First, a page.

• We spent our days hacking at rocks with picks and shovels. The health and safety precautions surrounding the use of explosives were indeed quite tight--only the Colonel (Campbell, who lived half-way down the mountain) had explosives clearance--and I remember going to pick up the gelignite from the depot in the valley, which was plastered with score-boards announcing "220 days since the last accident", and the like.
  • But I don't recall any hard hats, steel-capped boots, eye- or ear-protection...
I could go on.

But in a related vein: a few days ago, I and a few former colleagues--all with a background in education, although I was probably the oldest--met for one of our occasional walks. The conversation turned to the Jimmy Savile case, and an animated discussion about whether "it was all different in those days" was a legitimate defence for the conspiracy of silence which surrounded his abusive acts. (I won't say "alleged". He's dead, and if I had heard those rumours then so had everyone with any connection with children's services. And I've written about abuse here, and here, in particular.)

It strikes me that;
  • We assume (ideological hegemony) that our current values are best/correct/right... (How dare I suggest otherwise? "I was beaten every day and b****red every night at [boarding] School, and it didn't do me any harm!"---is no longer a legitimate claim.*) ....
  • Our predecessors were not: 1: naive-- 2: ignorant-- 3: in denial-- 4: complicit-- 5: participant in relation to abuse. That categorisation is itself predicated on a frame of reference focused on the detection of presumed abuse.
  • There's a clear divergence here between an approach to any initiative which is about the maximisation of happiness (the utilitarian "hedonic calculus" in its most benign form) and about the prevention/mitigation of harm, even when the latter is a pre-requisite of the former. The harm perspective claims the high ground so much that it can never be claimed that enough has been done on that front, and so there is never enough energy left for the happiness agenda**. (I leave aside the possibility that some organisations in the field have a vested interest in exaggerating risk in order to raise their profile and their funds...)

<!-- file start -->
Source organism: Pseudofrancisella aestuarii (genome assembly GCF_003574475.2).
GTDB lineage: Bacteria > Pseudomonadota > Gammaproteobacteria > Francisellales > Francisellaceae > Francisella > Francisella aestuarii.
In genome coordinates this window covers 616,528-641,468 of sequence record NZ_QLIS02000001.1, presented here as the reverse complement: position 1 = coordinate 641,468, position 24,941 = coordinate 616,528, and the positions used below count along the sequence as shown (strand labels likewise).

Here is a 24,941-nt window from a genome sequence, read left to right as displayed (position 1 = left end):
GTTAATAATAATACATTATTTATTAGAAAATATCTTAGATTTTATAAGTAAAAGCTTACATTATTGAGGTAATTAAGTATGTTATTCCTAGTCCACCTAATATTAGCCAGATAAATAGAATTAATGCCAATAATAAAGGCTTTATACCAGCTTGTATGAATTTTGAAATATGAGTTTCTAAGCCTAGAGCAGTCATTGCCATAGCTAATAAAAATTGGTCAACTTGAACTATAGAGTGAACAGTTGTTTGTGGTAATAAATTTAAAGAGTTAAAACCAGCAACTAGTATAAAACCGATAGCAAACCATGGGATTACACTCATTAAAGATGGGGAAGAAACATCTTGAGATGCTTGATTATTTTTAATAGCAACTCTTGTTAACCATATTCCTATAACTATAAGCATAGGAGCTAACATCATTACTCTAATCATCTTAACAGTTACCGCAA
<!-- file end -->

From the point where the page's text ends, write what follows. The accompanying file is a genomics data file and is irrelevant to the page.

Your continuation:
What has happened to our perspective and discourse, particularly relating to young people and risk, in the past thirty years? Why? Can and should the pendulum swing back? What are the costs of the current defensive approach--both social and personal?

I'm reminded of Daddy Walker's famous telegram in Swallows and Amazons (1930) in response to the children's request to go sailing; "BETTER DROWNED THAN DUFFERS IF NOT DUFFERS WON'T DROWN" Today that approach would be regarded as tantamount to abuse.

* For the record, I do agree.

** Of course, the reality of some risk, however unlikely, will always remain. Since I starting drafting this post, the Newtown massacre has taken place. Followed by the bizarre and chilling take on it by Wayne LaPierre of the NRA.